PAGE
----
I saw a tweet from a #sxswi attendee.

If you can’t read the tweet, I will paraphrase it. Gary Vaynerchuk is quoted as saying that HR used to be at the bottom, and now it’s on top. Depending on who’s running that HR department, that tweet can mean a lot of different things!

I like how people are bullish on HR — especially HR consulting firms like Deloitte and Mercer. (I like how some companies pay for sponsored content that makes them look fair and balanced, too.) We’re in such a hype-cycle, aren’t we? It’s all about HR data and more data. Gary Vee believes HR is awesome. Jack Welch believes it, too. Heck, I want to believe it!

Except when I tell people under 30 that I work in HR, they ask me, “Who that?”

When I explain HR — it’s the people who hire you and make you get paid — they go, “Oh, yeah, okay.”

Then they either a) black out or b) have horror stories about trying to get a job during the recession.

So while some people who profit from HR believe that the industry is at the top of its game, the rest of us are fighting for relevancy and respect. If anything, we just don’t want to be a punchline in an episode of The Mindy Project.

If you want further proof of how little people think of human resources, go to Urban Dictionary and look at the definition of HR and human resources.

The top definition is nearly a decade old, but it feels like it could have been written today.

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Pretty good. Feels right.

And I like this one because it shows that HR can be political!

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HR can overcome its PR crisis, but I’m not sure it happens from outsiders on stage at #sxswi. I think human resources is local. You go block by block, person by person, and make the case that you’re doing important work on behalf of your constituents.

Am I nuts?

What do you think?

Why does everyone hate HR? Join the movement to fix that. Download the new e-book, “I Am HR.” ow.ly/xIRbQ Click to tweet.


  1. Laurie – I agree. I know some people who consider HR a “necessary evil.” I agree with your last statement; “HR is local.” We aren’t the police but rather a place where employees can go to get things done. Building HR from the inside out whether that is networking or communicating the benefits of HR to non-HR folks I believe is essential to gaining that respect.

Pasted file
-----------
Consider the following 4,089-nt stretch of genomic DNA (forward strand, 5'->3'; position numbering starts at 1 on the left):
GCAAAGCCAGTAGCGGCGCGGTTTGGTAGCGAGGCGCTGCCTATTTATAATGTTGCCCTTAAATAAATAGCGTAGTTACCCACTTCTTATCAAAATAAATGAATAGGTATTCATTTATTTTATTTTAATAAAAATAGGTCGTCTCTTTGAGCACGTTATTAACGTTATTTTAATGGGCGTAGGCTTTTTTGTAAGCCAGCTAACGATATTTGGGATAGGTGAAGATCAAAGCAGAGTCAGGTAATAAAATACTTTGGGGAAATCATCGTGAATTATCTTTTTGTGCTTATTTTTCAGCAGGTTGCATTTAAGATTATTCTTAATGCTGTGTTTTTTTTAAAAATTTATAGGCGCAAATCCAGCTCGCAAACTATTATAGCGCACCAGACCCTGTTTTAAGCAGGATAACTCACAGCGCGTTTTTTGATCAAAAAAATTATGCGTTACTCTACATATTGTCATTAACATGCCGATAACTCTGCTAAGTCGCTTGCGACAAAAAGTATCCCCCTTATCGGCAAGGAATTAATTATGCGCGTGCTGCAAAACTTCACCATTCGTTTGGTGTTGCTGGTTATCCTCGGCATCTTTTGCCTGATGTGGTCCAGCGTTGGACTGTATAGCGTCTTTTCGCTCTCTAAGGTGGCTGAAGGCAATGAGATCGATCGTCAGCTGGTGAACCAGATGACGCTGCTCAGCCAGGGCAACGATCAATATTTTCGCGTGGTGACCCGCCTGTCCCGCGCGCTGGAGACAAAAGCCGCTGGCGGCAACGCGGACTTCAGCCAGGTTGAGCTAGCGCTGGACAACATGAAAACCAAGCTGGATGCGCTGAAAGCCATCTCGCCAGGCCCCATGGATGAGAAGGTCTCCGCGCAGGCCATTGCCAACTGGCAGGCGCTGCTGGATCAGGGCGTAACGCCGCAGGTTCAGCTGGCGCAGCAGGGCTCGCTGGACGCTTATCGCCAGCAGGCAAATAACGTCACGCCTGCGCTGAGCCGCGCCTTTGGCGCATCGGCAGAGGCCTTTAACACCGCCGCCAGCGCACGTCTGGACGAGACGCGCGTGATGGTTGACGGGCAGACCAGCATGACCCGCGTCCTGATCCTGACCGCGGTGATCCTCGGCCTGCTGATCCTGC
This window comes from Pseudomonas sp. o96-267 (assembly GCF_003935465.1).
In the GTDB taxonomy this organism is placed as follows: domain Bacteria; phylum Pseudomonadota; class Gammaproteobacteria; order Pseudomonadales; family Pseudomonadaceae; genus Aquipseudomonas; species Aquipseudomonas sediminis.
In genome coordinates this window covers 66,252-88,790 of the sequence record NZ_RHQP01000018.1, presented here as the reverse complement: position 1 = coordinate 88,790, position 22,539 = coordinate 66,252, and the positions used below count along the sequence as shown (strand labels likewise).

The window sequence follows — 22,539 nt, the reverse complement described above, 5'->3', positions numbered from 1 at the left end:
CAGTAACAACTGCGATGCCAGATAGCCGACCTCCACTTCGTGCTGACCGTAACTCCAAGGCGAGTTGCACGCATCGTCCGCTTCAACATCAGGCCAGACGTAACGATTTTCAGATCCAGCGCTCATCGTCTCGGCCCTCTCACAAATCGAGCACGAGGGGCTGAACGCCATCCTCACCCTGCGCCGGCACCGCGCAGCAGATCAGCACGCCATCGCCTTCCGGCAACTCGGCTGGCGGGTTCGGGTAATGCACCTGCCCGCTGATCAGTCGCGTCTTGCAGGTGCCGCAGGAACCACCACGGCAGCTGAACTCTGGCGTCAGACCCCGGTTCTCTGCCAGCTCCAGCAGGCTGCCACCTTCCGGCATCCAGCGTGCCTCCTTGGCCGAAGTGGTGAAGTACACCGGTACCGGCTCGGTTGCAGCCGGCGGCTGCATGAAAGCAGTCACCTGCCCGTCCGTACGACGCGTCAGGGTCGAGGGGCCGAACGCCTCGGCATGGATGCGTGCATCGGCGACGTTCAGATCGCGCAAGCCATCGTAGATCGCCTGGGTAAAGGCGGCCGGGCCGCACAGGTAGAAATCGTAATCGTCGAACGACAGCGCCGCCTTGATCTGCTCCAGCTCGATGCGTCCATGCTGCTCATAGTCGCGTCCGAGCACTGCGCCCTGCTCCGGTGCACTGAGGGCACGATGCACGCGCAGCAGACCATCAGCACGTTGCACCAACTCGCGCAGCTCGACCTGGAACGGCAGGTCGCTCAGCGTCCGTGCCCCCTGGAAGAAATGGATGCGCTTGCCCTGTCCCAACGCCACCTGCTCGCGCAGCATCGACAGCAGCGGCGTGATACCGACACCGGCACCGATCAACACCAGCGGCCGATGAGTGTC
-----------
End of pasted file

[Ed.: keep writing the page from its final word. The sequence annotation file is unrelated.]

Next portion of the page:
2. Laurie,

    I agree that HR has a bad rap (especially in the younger generations) and going for a large scale megaphone approach won’t change perspective. HR tried to change their perspective internally a few years ago with the change to a Business Partner model and the hype about “having a seat at the table”.

    I’m not sure a title change or a “seat at the table” is enough to properly convey the truth about what HR is, how it effects the business, and what role it has in individual successes.

    Thanks for sharing your thoughts!

  3. I think you are right, the best work is done locally, block by block, person by person. And I think you are nuts, which is why I like you so much.

  4. The way I’ve heard it from people is this: HR serves the company, not the employees. That, and “if you want to help people, don’t work in HR.”

    As a result, most people don’t trust HR, and think they need to have their guard up to justify their requests or risk hurting themselves. =/

  5. Laurie. Great post (as always). I’m not in HR (never was) but during my decade as a Workforce Planner (I’m not that either anymore) I did more & more work with HR. I met some great operators along the way, both virtually and in real life but most of my transactions with HR were frustrating. In reflection I penned a piece via Peak Jobs News titled ‘Is HR a bullshit job’ which is heavily influenced by the work of David Graeber. After writing some 1200 pieces for PJN that HR blog is my number 1 read article!
    I’m not a HR knocker, my new company doesn’t even have HR but there is probably something in that data point worthy of reflection.

  6. Then why do managers come to me and ask for help. “Gina, what’s up with our culture, our morale, our turnover? What can we do better as in emoloyee retention and morale lifting?! How can I find the needle in a haystack? Help me G”! :/ signed, HR CATBERT Nice post Laurie, as always! #widelegsforever.

  7. Your “block to block, person to person” method is on target. I used to have an audio cassette of Henry Rollins’ Get In the Van. In it he described spending an entire week putting up flyers around Huntington and Newport to advertise Black Flag shows. Meeting all kinds of people along the way and getting them on board with the mission to promote the show. Sometimes after a week all they had was a bad sunburn to show for their efforts. If they were lucky, maybe thirty people would show up for the show. But then fifty would show up the next time. Then eighty and so on.

    It takes patience, persistence, discipline to get a seat at the grown-up table. And once you’re there you better provide some value fairly quickly or you’ll be back at the folded card table with the kids flinging mashed potatoes at you in no time flat.

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